היום שלשה ימים בעמר
Today is the third day of the omer
A day of compassion in a week of loving kindness
The first night of Pesach I attended a lovely seder hosted by Aryae Coopersmith and Wendy Berk, founders of the Coastside Torah Circle. Along with food and wine/grape juice, we were asked to bring a two minute story to share, entitled “A Time in My Life When I Felt Most Free.”
The first thing that came to mind for me when I saw that in the email was, "I don't know that I've ever felt free." It was very disconcerting. But it has given me something to, as my friend Robert Russo would say, cogitate on.
What does it mean to be free? Are we ever truly free? Is being free something to strive for? Wouldn't pure freedom cut us off from our relations with those around us--both in our personal lives and in the larger circle of the world? It's one thing to be free to do whatever we want, whenever we want, but what about the consequences to others? So is freedom just a concept, not an action? I don't expect definitive answers, but welcome anyone who wishes to share their thoughts on the matter.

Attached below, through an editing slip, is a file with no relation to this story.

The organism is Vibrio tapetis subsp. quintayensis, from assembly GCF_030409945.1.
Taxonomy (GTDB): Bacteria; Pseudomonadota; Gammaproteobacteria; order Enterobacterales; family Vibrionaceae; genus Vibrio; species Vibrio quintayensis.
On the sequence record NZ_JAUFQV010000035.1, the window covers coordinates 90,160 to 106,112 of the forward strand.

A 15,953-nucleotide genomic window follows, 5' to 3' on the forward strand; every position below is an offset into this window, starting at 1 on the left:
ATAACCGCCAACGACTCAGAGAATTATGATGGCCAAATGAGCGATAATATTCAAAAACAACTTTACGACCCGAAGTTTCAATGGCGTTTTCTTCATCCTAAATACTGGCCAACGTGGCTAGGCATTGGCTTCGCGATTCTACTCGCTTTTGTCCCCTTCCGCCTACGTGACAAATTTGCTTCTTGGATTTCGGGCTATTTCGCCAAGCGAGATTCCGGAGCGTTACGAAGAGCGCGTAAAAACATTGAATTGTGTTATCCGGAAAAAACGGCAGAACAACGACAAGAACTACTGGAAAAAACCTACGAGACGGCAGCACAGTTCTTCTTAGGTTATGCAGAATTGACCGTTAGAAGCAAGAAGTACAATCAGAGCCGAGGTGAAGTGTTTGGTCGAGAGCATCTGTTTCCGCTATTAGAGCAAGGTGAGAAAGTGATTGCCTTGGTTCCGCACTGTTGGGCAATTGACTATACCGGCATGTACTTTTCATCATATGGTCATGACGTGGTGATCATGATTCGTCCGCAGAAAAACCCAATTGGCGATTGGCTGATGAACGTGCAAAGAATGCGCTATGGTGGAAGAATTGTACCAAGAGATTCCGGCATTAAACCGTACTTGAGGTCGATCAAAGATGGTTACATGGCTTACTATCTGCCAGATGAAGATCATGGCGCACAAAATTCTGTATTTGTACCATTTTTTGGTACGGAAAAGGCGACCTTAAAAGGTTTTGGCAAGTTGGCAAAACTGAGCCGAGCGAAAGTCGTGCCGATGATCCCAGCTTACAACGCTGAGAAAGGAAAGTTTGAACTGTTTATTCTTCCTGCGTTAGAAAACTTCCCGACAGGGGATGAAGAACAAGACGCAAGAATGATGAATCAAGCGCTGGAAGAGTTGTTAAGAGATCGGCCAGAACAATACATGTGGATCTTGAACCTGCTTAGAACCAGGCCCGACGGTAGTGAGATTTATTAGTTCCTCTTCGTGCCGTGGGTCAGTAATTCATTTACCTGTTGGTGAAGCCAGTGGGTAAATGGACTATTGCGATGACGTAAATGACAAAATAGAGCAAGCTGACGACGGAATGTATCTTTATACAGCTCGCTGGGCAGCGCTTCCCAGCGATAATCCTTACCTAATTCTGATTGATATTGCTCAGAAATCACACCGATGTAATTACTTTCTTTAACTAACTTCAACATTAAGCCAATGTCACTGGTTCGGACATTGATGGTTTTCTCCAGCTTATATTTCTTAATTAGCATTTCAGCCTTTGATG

Back to Monday night's seder--how did I handle the issue? I told of two times I felt liberation--something related to freedom but no the same. One was when I moved from NY to SF, sharing my thoughts given in yesterday's post. The other is right now, as I liberate myself from feeling hemmed in by a spiritual center that no longer serves me and move towards a spiritual practice that feeds my soul.
כן יהי רצון May it be so